(The secret behind the Lake Isshi monster.)
The gag and SF manga are a lot of fun, though. There are representative samples from Anywhere But Here, and a full reprint of the commemorative story for Kuru Kuru Kurin (which I love) that ran for the 50th anniversary of Weekly Shonen Champion magazine. One SF-related tale follows the adventures of the Hayabusa satellite project out to an asteroid and back to Earth. There are two stories tied to the Fukushima reactor melt down in 2011, one which has a variant of Astroboy cleaning up the waste from the meltdown, then being vilified for having a nuclear core as a power source. The second is a more serious story, where there are two parallel worlds following the earthquake and tidal wave that wiped out the northeastern coast. In one, the reactor was halted before the meltdown and release of radioactive gas, and our world is in the other. The story follows two versions of the same character as he lives in both worlds, and accidentally crosses the boundary between them.
(Lupinus Kid, Pursuit to Orion.)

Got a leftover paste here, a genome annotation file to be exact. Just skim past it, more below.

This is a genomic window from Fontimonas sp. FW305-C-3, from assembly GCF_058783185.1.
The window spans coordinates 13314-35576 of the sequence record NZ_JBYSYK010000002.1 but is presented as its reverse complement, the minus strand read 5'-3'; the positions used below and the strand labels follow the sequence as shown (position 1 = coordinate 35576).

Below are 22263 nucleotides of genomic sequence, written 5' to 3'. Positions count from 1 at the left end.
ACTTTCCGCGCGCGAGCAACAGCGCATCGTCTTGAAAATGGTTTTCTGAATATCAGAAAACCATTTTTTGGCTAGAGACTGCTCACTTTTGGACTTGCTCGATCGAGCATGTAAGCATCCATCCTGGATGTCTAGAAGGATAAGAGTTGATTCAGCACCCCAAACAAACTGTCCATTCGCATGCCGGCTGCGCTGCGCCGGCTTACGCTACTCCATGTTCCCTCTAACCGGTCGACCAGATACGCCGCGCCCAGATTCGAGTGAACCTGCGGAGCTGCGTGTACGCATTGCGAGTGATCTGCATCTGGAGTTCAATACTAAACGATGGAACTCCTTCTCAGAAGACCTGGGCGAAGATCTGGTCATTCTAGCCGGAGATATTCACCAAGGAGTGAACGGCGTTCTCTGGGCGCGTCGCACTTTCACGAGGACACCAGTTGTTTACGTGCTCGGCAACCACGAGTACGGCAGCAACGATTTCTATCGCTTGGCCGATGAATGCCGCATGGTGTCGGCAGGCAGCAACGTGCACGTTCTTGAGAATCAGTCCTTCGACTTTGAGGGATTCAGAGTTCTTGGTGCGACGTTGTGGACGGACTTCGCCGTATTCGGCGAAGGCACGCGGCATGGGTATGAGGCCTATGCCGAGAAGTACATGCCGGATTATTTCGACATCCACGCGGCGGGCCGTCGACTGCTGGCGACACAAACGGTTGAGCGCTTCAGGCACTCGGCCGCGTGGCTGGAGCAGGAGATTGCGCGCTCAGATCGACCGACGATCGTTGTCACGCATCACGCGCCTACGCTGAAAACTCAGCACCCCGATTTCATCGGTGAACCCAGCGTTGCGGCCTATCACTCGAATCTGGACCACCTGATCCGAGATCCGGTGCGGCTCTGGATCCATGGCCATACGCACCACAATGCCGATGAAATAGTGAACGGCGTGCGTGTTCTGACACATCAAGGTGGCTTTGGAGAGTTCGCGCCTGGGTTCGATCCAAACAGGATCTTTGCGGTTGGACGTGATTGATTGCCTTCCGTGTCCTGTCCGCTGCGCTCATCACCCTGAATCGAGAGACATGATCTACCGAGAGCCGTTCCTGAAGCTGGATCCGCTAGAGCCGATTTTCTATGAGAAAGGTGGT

One of the chapters has Tori and some friends visiting mystery sites around Japan, and uncovering the truth behind their secrets. In the above pages, he talks about a volcanic lake in southern Kyuushu, near mount Kaimondake (which I climbed last year), and the sightings of Japan's version of the Loch Ness monster - Isshi. Then, in "Lupinus Kid", we have what starts out as a parody of the Roadrunner and Loony Toons cartoons, with a shootout between the hero, Lupinus Kid, and the villain, Wolf. However, after Wolf goes over the edge of the cliff and apparently dies in an explosion, life takes a turn for the worse for Kid as well. Years later, he returns to the town, and everyone is now drawn as hyper-realistic anthro animals. The artwork is fantastic on this. Eventually, Kid locates Wolf, who survived the explosion, but was horribly mangled and turned crazy, and things return more-or-less to normal.